The reign of King Henry VI was one plagued with monstrous misfortunes and dreadful disasters. He inherited a united kingdom at the peak of its power on the European mainland. Yet over the course of his reign he witnessed the decline of his domain into vicious baronial infighting: the start of the Wars of the Roses.
Although he had an evident interest in public affairs and a desire to try and reconcile his warring subordinates, his inability to prevent powerful individuals influencing him – each with their own agendas – caused him to make poor decisions that helped plunge his kingdom into anarchy.
Here are 15 facts about Henry VI, the last Lancastrian monarch.
1. He was the only son of Henry V
Following his heroic victory at Agincourt on 25 October 1415 King Henry V subsequently married Catherine of Valois, daughter of the French king Charles VI, in 1420.
A year later, on 6 December 1421, Catherine gave birth to a son, named after his father.
2. He was only nine months old when his father died
Henry V died on 31 August 1422, making his infant son the youngest person to ever succeed to the English throne.
For the next 15 years a regency council ruled for the young Henry. It was dominated by Henry V’s two brothers: John, Duke of Bedford (who oversaw the ongoing war in France) and Humphrey, Duke of Gloucester (who acted as Lord Protector and oversaw affairs at home).
Both Bedford and Gloucester proved capable leaders and administrators during the regency period.
3. During the early years of the regency, English power in France reached its zenith
Bedford’s victory at Verneuil on 14 August 1424 marked the high-tide of English power in France – described by English contemporaries as a second Agincourt.
4. He was the only English king to be also crowned King of France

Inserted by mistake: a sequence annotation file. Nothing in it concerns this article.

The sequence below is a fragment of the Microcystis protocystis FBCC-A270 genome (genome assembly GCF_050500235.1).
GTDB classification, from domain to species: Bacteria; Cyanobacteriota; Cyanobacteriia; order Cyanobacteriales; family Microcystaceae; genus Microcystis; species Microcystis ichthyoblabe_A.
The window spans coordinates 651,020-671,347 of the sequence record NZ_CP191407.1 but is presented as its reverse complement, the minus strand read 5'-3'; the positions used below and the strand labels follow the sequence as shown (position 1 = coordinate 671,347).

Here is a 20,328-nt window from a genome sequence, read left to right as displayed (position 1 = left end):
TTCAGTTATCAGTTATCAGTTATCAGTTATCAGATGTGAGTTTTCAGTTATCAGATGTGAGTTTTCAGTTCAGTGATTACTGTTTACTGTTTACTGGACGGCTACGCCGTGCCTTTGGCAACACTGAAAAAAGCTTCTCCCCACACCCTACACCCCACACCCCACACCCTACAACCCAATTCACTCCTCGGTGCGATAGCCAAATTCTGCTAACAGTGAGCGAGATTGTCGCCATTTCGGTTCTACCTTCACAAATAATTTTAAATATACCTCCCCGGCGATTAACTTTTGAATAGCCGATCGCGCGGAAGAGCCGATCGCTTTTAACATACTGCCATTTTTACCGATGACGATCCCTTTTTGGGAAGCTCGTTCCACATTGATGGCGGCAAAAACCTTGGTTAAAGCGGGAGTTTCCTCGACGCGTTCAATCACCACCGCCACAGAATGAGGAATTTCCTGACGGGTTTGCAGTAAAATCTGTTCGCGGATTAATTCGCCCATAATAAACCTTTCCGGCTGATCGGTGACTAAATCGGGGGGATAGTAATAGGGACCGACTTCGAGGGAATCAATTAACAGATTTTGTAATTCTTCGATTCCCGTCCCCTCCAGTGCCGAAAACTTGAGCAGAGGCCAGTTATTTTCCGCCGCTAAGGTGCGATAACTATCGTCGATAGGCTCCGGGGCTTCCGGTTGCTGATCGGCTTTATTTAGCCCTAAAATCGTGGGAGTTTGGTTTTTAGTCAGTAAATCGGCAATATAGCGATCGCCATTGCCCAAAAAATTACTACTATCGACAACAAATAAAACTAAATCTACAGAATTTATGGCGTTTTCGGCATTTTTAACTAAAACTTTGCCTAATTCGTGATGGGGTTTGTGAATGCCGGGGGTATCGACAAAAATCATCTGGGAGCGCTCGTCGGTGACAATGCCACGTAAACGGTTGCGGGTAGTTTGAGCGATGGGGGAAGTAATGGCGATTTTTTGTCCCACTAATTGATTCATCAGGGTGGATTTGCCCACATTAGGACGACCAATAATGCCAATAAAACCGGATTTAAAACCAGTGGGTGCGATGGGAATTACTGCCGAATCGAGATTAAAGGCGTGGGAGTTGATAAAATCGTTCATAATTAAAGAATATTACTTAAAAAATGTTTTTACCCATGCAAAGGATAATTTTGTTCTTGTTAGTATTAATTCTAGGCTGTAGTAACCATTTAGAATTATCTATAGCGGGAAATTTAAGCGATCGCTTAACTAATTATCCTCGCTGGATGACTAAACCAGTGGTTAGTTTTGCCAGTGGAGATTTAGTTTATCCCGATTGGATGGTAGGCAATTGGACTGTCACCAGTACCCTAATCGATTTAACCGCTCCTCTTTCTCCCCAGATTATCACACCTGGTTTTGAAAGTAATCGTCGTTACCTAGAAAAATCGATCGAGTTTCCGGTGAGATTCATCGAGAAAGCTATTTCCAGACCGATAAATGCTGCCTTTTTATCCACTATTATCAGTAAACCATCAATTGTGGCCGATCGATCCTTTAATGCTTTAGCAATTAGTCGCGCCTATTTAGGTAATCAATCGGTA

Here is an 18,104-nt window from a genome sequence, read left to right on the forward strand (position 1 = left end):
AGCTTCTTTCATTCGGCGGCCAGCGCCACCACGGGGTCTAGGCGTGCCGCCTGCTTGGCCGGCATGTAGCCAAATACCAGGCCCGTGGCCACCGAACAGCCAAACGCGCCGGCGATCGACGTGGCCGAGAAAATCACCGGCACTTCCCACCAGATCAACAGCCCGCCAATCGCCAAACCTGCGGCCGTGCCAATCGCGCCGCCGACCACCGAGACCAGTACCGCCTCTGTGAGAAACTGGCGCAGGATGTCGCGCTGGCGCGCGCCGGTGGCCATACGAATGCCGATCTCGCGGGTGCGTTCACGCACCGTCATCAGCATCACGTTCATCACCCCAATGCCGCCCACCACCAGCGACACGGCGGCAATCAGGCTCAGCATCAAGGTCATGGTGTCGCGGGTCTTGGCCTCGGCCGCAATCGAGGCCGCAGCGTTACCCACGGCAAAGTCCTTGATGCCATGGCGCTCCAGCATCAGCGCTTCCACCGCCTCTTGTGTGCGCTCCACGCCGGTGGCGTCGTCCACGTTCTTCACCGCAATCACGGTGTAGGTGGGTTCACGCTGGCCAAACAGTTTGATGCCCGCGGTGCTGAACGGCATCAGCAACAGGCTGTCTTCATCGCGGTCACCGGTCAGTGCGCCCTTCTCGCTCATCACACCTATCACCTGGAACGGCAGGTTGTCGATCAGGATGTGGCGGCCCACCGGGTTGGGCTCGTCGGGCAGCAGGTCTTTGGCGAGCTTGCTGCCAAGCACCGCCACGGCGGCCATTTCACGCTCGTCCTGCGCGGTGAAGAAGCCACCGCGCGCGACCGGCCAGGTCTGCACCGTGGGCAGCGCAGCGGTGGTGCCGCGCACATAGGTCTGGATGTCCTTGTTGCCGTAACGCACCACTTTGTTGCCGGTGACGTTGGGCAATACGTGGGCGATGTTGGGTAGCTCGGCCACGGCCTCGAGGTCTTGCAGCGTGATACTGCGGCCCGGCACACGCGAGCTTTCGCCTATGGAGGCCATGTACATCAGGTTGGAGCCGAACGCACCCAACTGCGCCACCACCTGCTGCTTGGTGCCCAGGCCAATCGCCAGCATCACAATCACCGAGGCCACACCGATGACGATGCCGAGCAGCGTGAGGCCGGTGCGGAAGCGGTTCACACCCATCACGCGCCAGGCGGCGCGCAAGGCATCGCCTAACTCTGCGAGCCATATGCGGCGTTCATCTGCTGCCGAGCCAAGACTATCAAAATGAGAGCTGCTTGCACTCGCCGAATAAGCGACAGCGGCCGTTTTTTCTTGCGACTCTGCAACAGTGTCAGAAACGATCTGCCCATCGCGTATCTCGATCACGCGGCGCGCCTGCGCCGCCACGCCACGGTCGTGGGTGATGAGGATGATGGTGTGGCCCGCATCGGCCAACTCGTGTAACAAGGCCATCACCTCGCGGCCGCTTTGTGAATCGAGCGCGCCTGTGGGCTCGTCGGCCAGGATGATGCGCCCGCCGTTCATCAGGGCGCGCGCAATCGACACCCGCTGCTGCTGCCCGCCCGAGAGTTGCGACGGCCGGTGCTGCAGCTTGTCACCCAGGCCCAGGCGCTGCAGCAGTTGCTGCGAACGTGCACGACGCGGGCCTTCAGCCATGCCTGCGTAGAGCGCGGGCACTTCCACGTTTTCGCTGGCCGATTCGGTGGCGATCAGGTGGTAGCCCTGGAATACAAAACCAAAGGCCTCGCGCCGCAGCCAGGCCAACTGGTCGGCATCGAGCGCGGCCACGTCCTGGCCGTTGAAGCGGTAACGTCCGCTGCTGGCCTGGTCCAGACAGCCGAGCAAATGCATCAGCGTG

It occurred because of the Treaty of Troyes, agreed between Henry V and Charles VI in 1420: Henry would marry Charles’ daughter Catherine and both he and his sons would inherit the French throne following Charles’ death.
Thus, when Charles died in 1422 (only two months after Henry V), the infant Henry became the (disputed) successor to the French throne.
He was crowned King Henry VI of England at Westminster Abbey on 6 November 1429; two years later on 16 December 1431 he was also crowned King Henry II of France at Notre Dam in Paris.
5. He was controlled by powerful figures
The most prominent of these figures was Edmund Beaufort, 2nd Duke of Somerset, and Margaret of Anjou, Henry’s wife. Many suspect Margaret and Edmund were lovers.
6. His reign saw the collapse of almost all English holdings in France
The Royal Council’s choice to appoint Beaufort as commander of the English forces in France proved highly unpopular – especially by the previous commander Richard, Duke of York, who had expected to have his posting renewed.
Somerset’s tenure was plagued by countless military failures and concessions: he surrendered Maine, then lost control of Normandy and finally Gascony following the disastrous Battle of Castillon (17 July 1453).
7. He suffered a severe mental breakdown in August 1453…
News of the decisive English defeat at Castillon proved the final straw for Henry, who consequently suffered from a mental breakdown of some kind. For over a year he proved completely unresponsive to anything.
To avert the crisis, the ambitious Richard Duke of York was recalled to London and made Lord Protector – effectively regent.
8. …but he recovered a year later
Henry VI recovered from his insanity at around Christmas time in 1454. Edmund Clere wrote to his cousin John Paston to celebrate the news: